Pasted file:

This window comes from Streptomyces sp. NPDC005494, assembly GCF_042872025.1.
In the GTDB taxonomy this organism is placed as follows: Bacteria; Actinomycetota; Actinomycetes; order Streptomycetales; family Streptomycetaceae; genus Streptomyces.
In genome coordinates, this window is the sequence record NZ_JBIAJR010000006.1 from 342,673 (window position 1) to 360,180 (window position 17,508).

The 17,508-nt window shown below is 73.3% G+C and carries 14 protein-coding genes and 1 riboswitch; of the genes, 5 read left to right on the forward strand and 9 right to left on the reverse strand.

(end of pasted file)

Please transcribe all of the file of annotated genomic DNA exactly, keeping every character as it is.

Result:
This window comes from Streptomyces sp. NPDC005494, assembly GCF_042872025.1.
In the GTDB taxonomy this organism is placed as follows: Bacteria; Actinomycetota; Actinomycetes; order Streptomycetales; family Streptomycetaceae; genus Streptomyces.
In genome coordinates, this window is the sequence record NZ_JBIAJR010000006.1 from 342,673 (window position 1) to 360,180 (window position 17,508).

The 17,508-nt window shown below is 73.3% G+C and carries 14 protein-coding genes and 1 riboswitch; of the genes, 5 read left to right on the forward strand and 9 right to left on the reverse strand.